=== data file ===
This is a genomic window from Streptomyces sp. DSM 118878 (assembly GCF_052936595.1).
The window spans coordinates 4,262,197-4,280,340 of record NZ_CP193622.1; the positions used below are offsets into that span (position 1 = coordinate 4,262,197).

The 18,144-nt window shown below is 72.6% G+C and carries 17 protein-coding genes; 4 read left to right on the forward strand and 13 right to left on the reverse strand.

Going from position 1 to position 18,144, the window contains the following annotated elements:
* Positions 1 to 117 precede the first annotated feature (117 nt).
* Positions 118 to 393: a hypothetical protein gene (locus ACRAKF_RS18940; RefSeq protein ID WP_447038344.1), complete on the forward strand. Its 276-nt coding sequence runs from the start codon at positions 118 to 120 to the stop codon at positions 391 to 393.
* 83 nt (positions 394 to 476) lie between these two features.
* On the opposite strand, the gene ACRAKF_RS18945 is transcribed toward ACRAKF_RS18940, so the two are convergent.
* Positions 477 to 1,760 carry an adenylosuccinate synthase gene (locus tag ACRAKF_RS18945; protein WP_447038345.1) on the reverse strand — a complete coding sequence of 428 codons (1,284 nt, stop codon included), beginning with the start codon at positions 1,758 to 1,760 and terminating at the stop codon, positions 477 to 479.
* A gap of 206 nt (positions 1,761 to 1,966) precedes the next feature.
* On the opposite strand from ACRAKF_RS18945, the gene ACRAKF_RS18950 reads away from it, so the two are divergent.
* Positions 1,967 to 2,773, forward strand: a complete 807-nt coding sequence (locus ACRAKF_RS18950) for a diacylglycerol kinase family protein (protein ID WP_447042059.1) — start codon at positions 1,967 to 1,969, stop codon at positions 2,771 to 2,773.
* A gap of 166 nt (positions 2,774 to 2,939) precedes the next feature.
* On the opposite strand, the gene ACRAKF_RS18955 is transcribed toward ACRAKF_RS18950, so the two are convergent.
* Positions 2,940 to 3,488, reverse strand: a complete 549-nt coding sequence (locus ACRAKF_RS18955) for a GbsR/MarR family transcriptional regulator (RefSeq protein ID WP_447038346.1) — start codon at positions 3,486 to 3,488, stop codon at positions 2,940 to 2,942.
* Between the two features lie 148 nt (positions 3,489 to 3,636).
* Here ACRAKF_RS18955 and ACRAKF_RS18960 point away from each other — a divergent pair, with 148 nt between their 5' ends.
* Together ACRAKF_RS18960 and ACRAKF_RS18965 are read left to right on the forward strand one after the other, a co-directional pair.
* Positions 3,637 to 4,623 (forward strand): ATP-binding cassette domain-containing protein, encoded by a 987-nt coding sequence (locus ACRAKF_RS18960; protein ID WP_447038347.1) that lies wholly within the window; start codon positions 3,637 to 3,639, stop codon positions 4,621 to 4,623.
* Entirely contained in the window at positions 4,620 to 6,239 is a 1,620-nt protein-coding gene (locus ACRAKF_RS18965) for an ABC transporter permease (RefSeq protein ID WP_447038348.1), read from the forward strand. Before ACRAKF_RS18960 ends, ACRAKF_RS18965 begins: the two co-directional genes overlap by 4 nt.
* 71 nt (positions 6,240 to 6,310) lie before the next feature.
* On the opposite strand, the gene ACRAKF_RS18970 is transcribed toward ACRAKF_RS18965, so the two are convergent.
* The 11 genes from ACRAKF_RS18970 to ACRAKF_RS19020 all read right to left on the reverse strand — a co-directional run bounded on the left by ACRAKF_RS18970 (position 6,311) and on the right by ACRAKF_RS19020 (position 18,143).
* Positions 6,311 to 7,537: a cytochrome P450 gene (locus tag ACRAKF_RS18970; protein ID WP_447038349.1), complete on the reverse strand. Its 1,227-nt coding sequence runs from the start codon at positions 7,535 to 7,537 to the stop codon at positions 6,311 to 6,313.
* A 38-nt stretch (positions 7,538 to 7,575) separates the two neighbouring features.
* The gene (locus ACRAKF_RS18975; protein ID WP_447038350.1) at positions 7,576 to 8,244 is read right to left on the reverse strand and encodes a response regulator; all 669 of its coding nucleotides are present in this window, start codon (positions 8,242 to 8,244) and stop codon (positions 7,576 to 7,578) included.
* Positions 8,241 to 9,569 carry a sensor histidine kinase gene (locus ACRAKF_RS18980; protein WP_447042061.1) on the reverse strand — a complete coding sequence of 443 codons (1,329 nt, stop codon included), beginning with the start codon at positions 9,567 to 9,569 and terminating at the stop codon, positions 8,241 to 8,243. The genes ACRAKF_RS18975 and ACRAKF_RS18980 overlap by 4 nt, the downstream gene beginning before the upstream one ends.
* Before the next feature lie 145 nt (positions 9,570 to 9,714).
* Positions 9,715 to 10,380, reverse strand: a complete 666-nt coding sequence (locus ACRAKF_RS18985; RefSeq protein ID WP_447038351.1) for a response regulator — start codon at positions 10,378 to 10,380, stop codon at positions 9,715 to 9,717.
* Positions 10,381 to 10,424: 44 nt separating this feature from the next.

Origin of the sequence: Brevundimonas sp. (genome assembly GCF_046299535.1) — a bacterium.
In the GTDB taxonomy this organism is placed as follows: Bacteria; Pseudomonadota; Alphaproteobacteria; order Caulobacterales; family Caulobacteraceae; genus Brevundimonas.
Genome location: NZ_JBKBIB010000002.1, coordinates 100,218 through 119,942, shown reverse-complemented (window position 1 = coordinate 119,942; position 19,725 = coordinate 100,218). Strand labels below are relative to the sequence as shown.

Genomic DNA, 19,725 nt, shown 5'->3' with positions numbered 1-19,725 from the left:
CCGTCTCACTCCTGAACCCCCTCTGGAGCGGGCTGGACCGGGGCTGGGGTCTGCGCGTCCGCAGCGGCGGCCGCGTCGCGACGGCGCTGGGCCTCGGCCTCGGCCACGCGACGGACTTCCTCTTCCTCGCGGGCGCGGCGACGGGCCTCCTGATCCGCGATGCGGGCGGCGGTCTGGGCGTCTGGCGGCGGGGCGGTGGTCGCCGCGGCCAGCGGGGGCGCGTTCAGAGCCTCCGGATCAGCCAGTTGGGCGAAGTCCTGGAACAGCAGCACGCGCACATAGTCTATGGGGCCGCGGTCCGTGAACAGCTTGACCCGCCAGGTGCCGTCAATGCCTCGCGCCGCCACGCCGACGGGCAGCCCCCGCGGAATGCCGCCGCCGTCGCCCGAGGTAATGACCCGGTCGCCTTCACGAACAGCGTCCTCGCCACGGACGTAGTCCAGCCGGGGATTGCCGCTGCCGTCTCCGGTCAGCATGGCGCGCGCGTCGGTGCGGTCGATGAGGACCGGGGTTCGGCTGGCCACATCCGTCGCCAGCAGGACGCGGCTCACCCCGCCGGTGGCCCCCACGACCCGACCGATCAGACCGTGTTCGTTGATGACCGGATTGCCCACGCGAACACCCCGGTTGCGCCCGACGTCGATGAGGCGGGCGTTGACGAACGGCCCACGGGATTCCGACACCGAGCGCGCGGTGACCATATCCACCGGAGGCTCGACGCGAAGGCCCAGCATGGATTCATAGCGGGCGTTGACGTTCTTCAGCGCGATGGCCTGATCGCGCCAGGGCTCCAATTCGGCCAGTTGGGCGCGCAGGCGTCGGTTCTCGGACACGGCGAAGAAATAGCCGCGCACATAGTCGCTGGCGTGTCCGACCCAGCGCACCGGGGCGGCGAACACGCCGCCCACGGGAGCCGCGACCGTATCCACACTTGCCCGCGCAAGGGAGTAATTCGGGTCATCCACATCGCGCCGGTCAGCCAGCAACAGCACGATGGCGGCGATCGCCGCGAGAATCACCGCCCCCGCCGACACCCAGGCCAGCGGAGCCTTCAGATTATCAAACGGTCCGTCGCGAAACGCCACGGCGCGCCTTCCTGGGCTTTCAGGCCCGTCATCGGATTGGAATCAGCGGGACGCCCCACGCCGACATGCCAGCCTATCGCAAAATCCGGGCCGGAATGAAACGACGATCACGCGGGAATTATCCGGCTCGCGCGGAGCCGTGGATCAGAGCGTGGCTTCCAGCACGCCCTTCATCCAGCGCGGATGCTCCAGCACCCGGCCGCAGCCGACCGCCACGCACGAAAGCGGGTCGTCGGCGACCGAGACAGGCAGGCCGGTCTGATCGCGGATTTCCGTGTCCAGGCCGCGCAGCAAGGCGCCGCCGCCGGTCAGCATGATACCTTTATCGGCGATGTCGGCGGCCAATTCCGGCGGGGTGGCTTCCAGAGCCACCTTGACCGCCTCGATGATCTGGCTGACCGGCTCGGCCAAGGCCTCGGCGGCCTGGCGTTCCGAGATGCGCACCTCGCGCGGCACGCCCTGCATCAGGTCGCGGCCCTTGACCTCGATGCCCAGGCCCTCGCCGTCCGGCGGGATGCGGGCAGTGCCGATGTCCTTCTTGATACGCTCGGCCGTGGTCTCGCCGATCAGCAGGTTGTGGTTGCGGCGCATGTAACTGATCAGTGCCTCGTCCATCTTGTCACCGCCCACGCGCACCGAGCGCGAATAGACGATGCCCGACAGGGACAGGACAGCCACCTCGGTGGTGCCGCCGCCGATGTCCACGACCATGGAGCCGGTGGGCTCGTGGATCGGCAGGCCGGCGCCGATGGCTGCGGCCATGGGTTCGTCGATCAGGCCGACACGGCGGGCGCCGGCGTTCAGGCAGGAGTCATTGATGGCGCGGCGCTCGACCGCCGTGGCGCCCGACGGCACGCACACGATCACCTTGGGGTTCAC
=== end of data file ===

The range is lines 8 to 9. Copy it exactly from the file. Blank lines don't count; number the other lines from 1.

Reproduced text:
* On the opposite strand, the gene ACRAKF_RS18945 is transcribed toward ACRAKF_RS18940, so the two are convergent.
* Positions 477 to 1,760 carry an adenylosuccinate synthase gene (locus tag ACRAKF_RS18945; protein WP_447038345.1) on the reverse strand — a complete coding sequence of 428 codons (1,284 nt, stop codon included), beginning with the start codon at positions 1,758 to 1,760 and terminating at the stop codon, positions 477 to 479.